Monday, March 14, 2011

New version of fastBM() for multiple simulations

In a previous post I described a fast Brownian simulation function, fastBM(), and I showed that it was indeed quite fast. I have since added some additional options to this function - for instance, simulating with a trend or simulating within hard boundaries.

One teeny-tiny problem though. Although this function is much faster than sim.char() in {geiger} for a single simulation, e.g.:

> tree<-rtree(1000)
> system.time(x<-sim.char(phy=tree,as.matrix(1)))
user system elapsed
80.87 0.00 80.99


compared to:

> system.time(x<-fastBM(tree))
user system elapsed
0.18 0.00 0.19


[using v0.2 of fastBM() on an Intel Core i5 @ 3.20GHz], it can actually be much slower for multiple simulations. For instance, sim.char() takes basically the same time to run 100 simulations as it does to run 1:

> system.time(X<-sim.char(phy=tree,as.matrix(1),nsim=100))
user system elapsed
80.76 0.02 80.87


whereas the only way to run multiple simulations on the same tree using fastBM() has been to loop the function many times, e.g.

> X<-matrix(NA,length(tree$tip.label),100,
   dimnames=list(tree$tip.label))
> system.time(X<-apply(X,2,function(x) x<-fastBM(tree)))
user system elapsed
19.74 0.00 19.74


Although fastBM() still does better in this example, it has gone from being 400 times faster - to a mere 4 times faster! That is because when we just loop calls to fastBM(), computation time increases in direct proportion to the number of simulations (in this case ~0.2s x 100 = 20s). By contrast, sim.char() only has one very hard calculation to do - the eigen-decomposition of the matrix given by vcv(tree). Once this calculation is complete, the function needs very little additional time to run more simulations.

It is not difficult to see where this is going. For any 400 simulations sim.char() and fastBM() take the same amount of time, and for any more than that sim.char() becomes faster.

Today, I decided to add the capacity to run multiple simulations - without looping over the tree many times - into fastBM(). The new version (tagged v0.4) is available on my R-phylogenetics page (direct link to code here). This was really pretty easy to do. The only tricky parts involved evaluating boundary violations across all the layers of the simulated data array, and then reflecting if node values were outside the bound. To do this, I first created an internal function reflect():

reflect<-function(yy,bounds){
    while(yy < bounds[1]||yy > bounds[2]){
        if(yy < bounds[1]) yy<-2*bounds[1]-yy
        if(yy > bounds[2]) yy<-2*bounds[2]-yy
    }
    return(yy)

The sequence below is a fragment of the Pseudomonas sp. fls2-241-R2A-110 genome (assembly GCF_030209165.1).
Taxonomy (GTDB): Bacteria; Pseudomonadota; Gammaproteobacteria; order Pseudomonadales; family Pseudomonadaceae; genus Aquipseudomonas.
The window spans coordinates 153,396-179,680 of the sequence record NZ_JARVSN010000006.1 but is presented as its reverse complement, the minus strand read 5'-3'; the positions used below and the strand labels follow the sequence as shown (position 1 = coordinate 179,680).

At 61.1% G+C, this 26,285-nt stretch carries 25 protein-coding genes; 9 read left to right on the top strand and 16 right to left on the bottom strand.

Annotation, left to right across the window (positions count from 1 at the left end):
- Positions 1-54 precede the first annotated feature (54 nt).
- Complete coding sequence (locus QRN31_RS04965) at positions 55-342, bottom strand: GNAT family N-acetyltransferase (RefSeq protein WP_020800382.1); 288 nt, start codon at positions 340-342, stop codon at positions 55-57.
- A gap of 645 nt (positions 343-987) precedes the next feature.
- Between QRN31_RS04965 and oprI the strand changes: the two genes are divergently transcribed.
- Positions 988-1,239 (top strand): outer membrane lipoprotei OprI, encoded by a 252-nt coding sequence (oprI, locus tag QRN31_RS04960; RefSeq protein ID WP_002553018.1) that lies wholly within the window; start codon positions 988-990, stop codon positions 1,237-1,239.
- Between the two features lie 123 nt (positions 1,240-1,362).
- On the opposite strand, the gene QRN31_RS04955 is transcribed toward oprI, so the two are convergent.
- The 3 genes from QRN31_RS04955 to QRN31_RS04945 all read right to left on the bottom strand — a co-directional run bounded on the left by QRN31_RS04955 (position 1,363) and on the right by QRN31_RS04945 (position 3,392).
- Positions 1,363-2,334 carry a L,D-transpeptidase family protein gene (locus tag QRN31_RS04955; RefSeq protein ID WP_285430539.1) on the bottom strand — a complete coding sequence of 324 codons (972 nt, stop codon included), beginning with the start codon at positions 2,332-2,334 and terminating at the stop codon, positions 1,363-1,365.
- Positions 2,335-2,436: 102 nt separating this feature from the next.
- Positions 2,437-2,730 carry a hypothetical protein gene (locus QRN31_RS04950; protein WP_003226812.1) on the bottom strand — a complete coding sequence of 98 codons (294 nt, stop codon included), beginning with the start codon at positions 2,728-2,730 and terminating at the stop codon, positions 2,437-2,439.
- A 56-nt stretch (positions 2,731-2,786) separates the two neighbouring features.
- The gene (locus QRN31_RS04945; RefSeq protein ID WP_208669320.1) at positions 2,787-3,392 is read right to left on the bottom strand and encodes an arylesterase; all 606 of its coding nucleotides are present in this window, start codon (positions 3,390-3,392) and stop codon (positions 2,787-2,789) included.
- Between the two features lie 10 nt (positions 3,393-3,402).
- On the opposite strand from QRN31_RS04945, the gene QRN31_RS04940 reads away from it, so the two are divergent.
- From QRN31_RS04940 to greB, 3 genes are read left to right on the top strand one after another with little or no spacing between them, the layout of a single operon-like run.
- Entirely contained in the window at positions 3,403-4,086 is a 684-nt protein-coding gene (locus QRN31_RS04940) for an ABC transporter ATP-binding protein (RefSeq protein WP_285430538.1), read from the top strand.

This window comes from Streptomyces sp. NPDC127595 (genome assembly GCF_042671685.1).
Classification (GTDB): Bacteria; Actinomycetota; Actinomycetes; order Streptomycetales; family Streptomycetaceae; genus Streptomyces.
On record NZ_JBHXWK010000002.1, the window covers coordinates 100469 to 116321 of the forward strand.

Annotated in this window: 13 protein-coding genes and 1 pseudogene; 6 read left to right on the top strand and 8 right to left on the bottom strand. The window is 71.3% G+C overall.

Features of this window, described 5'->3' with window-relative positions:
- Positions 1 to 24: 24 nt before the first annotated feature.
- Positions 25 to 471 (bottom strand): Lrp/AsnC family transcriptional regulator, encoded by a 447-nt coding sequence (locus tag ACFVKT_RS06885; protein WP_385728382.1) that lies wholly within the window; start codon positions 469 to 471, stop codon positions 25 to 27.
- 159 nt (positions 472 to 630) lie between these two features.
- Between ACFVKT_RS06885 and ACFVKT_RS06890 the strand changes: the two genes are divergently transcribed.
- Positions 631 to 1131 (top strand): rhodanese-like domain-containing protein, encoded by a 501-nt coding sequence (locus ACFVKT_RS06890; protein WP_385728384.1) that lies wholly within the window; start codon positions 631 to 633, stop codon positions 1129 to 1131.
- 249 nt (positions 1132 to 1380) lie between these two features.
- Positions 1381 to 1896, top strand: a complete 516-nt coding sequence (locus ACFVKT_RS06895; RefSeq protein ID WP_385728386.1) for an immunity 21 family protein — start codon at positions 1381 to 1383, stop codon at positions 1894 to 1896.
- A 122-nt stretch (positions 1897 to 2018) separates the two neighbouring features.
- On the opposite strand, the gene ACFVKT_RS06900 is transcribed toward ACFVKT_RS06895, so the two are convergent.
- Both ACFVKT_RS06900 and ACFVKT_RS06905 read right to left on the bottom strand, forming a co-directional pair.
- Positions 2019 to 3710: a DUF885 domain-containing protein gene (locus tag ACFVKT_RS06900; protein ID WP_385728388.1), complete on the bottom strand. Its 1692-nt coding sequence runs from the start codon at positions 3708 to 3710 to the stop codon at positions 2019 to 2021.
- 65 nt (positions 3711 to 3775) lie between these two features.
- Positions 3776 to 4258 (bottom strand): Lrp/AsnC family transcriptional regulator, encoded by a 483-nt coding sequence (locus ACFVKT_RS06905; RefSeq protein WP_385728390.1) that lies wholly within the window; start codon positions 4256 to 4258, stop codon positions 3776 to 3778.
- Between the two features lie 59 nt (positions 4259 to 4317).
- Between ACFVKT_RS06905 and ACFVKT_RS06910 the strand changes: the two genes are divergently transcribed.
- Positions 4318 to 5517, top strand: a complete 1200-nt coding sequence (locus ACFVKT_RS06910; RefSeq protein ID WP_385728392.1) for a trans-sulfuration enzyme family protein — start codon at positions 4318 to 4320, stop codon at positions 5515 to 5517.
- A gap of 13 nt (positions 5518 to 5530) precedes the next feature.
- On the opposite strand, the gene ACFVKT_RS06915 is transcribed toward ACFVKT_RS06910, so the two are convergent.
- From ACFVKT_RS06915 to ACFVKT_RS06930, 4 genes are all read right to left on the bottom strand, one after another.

}


and then I called this function using apply(), i.e.:

y[i,2,]<-apply(as.matrix(y[i,2,]),1,function(yy)
   reflect(yy,bounds))


I also created a logical variable, no.bounds, to avoid calling the internal function reflect() if the bounds are trivial (in other words, for bounds=c(-Inf,Inf), the default). I.e.:

if(!no.bounds) y[i,2,]<-apply(as.matrix(y[i,2,]),1,function(yy)
   reflect(yy,bounds))


With these problems solved, we can now evaluate the performance of our new version of fastBM():

> system.time(X<-fastBM(tree,nsim=100))
user system elapsed
0.28 0.00 0.28


The instinct to limit our calls to reflect() was indeed a good idea, because simulating with bounds is quite a bit slower than this, e.g.:

> system.time(X<-fastBM(tree,nsim=100,bounds=c(-2,4)))
user system elapsed
2.91 0.00 2.92


Neat.

Since I wrote this code this afternoon, please let me know if you are able to get it to run (either post a comment - or email me directly).

6 comments:

  1. Works fine, but my 2.4 ghz i5 processor is slower of course:

    > tree <- rtree(1000)
    > system.time(X<-fastBM(tree,nsim=100))
    user system elapsed
    0.314 0.019 0.404
    > system.time(X<-sim.char(phy=tree,as.matrix(1),nsim=100))
    user system elapsed
    25.807 0.100 25.734

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  2. By the way, how does rTraitCont from the ape package compare to sim.char and fastBM? I assume you are limited to looping with rTraitCont for N > 1?

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  3. I don't know. That's a good question though. I will investigate it later and post the results.

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  4. It seems like you can only loop rTraitCont(), using - for instance - apply(). Thus, computation time increases linearly with the number of simulations. However, rTraitCont() is very fast for a single simulation - so it is still practical to use rTraitCont(), if you want to, unless you are doing a very large number of simulations.

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  5. Hi Liam,

    The output of the internal nodes from fastBM looks great, except I cannot figure out the numbering scheme. What is the output tree internal node labeling format?

    Thank you!

    ReplyDelete